Satellite image of Switzerland
Multiple scans from the Copernicus Sentinel-2A satellite have been stitched together to create this complete image of Switzerland.
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The southern part of the country is dominated by the Alps, some of which are snow-capped. One of the more obvious features in the lower central part of the image is the curved x-shape of the Aletsch Glacier, the largest in the Alps. Owing to climate change, the glaciers in this region are showing long-term retreat.
North of the Alps, the landscape descends into the Central Plateau, which covers about a third of Switzerland and is home to major cities like Zurich and the de facto capital city, Bern. It is the most densely populated region and hosts the majority of the country’s industry, manufacturing and farming.
Along the northwestern edge of the country are the Jura mountains, consisting of a sequence of “folds” in the geology, visible in the image as linear ridges running roughly southwest to northeast.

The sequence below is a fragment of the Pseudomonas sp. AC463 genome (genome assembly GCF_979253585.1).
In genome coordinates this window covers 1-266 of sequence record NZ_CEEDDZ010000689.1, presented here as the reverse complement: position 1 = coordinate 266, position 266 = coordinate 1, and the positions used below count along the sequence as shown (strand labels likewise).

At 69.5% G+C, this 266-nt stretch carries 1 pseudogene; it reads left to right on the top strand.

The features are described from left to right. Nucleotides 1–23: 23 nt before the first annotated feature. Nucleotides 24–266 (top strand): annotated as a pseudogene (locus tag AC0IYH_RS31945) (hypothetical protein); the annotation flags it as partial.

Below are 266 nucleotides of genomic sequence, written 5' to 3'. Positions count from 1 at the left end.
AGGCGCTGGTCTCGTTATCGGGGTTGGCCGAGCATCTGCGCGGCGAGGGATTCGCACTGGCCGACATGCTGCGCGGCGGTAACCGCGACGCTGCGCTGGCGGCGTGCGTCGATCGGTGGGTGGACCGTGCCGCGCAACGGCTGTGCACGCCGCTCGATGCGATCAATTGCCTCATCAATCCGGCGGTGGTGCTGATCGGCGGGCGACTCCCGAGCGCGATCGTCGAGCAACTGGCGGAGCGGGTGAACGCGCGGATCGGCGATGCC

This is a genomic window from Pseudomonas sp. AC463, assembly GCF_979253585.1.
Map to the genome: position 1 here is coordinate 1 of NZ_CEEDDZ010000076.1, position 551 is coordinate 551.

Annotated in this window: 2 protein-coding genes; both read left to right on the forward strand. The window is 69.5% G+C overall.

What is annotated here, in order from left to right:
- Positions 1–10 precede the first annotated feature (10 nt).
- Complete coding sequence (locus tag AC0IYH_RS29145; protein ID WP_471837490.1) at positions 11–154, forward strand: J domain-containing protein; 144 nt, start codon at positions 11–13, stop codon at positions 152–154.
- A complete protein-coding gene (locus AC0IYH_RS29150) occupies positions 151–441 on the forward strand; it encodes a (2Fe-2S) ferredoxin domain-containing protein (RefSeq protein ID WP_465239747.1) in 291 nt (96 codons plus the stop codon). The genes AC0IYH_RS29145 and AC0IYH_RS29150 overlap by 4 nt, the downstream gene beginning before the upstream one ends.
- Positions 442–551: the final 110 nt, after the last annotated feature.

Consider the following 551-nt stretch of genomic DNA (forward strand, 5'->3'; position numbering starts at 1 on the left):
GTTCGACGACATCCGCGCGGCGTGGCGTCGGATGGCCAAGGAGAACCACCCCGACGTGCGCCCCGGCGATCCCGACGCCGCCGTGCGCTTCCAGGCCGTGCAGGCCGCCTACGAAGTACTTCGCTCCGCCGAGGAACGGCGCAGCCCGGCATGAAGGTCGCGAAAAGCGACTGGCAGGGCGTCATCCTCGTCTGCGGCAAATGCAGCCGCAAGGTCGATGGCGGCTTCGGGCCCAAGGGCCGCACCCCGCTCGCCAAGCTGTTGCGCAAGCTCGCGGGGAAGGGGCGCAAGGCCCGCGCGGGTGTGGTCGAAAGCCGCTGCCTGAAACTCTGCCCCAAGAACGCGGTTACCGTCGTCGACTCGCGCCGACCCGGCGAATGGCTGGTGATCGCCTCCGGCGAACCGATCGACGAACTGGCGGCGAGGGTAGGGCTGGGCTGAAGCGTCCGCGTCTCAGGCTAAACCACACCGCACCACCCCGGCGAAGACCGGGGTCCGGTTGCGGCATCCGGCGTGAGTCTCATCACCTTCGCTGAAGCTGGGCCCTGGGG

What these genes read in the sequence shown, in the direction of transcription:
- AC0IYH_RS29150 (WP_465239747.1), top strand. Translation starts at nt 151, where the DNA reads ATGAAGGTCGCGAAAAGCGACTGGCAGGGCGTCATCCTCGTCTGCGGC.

Switzerland has thousands of lakes shaped by glaciers during the last ice age, about 15,000 years ago. Lake Geneva in the west is shared with France, while Lake Constance in the east is shared with Germany and Austria, making Lake Neuchâtel in the northwest the largest entirely within Switzerland.
The lakes appear different colors owing to variations in algae content or to the presence of finely ground rock flowing in from the mountain glaciers.
Near the center of the country we can see Lake Lucerne with its four “arms.” The city of Lucerne sits on the western end of the lake, and is the site of the latest ESA ministerial council.
On December 1 and 2, ministers in charge of space activities from the 22 ESA Member States met to discuss Europe’s space activities.
ESA proposed the next-generation scientific Earth observation program at the council, focusing on the development of new satellites to address global challenges.
Other proposals address a smaller satellite for monitoring ozone in the stratosphere, the provision of essential data for climate research, and public–private partnerships.
Credit: European Space Agency